The early Christian and medieval practice of spiritual marriage, in which husband and wife mutually and voluntarily relinquish sexual activity for reasons of piety, plays an important role in the development of the institution of marriage and in the understanding of female religiosity. In this book Dyan Elliott traces the history of spiritual marriage in the West from apostolic times to the beginning of the sixteenth century. Drawing on hagiography, chronicles, theology, canon law, and pastoral sources, she brings to life the tense relationship between the theory and practice of a marital arrangement that has long intrigued students of the Christian sexual tradition. As a paradigm patterned after the chaste union of Mary and Joseph, spiritual marriage upheld Christian doctrine; as a spontaneous practice, however, it aroused the suspicion of the very church authorities who extolled its virtues. Through this union women could achieve a measure of spiritual and physical autonomy, which threatened not only their husbands' authority but also that of the clergy. Elliott shows how spiritual marriage could be manipulated by male-dominated institutions as well: it enabled early medieval kings to mask their unilateral repudiation of infertile wives, the church to establish the roots of a ritually pure priesthood, and the late medieval clergy to underline female submission to patriarchal authorities.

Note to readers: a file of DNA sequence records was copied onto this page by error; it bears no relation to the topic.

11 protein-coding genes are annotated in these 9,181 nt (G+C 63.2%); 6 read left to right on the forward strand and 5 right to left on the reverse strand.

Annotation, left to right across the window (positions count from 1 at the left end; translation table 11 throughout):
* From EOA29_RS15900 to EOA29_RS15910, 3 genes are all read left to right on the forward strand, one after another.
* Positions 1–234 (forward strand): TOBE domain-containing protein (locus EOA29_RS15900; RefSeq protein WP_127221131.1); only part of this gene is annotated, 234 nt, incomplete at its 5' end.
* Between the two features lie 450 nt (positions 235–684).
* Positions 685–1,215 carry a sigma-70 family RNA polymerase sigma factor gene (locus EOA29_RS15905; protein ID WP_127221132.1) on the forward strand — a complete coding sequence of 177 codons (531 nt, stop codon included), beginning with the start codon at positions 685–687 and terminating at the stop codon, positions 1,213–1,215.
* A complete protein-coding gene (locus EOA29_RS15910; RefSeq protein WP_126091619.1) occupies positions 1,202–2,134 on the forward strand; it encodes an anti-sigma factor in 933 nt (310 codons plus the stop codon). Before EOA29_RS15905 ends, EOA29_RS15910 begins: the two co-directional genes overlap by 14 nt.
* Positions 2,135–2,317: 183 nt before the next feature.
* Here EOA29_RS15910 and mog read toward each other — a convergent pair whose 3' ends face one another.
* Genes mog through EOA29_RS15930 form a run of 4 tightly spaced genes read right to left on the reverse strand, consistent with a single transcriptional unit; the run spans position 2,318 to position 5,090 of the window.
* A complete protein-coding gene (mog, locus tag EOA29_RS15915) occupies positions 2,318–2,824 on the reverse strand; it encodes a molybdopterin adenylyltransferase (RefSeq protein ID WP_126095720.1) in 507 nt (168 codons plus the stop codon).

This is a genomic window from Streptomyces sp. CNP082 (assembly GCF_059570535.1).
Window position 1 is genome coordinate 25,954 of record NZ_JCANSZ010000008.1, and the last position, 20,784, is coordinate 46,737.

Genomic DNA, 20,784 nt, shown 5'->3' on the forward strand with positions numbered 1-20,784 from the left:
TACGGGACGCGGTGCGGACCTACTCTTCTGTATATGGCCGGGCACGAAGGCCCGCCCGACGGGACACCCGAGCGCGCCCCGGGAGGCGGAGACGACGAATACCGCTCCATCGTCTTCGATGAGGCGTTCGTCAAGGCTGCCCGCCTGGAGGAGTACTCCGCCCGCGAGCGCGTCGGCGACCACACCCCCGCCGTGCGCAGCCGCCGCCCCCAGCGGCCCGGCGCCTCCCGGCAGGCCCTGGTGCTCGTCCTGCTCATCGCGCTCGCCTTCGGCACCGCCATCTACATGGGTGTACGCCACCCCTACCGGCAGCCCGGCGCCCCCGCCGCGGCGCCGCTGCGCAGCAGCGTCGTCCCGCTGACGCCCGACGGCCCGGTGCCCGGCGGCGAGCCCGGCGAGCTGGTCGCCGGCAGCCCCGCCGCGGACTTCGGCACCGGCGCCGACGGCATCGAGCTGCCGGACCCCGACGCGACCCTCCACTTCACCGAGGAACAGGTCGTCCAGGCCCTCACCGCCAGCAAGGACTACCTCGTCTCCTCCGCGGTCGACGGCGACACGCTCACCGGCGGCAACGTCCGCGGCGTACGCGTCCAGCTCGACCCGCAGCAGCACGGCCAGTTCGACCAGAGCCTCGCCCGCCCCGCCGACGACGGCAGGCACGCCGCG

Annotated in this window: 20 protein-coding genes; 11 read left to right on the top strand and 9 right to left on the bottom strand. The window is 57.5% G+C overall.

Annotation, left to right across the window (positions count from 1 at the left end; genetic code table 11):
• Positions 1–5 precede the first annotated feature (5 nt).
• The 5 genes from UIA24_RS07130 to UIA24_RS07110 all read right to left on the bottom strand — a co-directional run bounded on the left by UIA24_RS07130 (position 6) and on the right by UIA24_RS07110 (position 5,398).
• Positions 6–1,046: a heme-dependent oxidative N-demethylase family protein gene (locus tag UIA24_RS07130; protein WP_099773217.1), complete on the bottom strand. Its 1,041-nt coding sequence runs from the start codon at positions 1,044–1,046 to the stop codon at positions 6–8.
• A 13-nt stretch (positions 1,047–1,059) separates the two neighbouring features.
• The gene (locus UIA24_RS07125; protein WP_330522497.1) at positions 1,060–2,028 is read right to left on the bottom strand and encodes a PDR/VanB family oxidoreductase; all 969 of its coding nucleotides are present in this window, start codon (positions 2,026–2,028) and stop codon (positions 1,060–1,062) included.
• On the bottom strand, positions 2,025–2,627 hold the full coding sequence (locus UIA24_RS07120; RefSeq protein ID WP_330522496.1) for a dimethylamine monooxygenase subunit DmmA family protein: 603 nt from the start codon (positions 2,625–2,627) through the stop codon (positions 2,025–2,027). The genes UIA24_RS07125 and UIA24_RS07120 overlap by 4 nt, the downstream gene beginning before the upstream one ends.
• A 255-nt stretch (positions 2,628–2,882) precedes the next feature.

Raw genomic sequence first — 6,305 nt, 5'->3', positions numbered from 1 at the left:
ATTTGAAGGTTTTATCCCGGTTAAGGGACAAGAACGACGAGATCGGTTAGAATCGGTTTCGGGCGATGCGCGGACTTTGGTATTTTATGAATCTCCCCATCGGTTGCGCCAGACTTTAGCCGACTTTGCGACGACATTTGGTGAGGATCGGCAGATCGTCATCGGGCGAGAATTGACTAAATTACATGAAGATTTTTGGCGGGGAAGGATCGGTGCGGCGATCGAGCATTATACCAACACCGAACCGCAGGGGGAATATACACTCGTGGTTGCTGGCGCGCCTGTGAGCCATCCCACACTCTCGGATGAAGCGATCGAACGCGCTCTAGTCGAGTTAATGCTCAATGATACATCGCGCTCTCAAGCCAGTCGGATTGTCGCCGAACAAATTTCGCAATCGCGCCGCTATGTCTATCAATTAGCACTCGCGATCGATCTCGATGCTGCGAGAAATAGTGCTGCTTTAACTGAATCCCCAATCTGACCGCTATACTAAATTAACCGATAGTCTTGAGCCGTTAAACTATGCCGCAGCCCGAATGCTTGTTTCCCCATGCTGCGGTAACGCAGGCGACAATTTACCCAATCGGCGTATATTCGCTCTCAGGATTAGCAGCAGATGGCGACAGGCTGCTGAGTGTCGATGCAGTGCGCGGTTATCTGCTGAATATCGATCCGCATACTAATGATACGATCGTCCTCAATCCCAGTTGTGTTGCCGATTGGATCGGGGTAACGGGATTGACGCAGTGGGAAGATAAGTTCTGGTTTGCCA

Far from being a curiosity peripheral to the study of Christian sexuality, spiritual marriage emerges as far-reaching in its implications and long-lasting in its influences.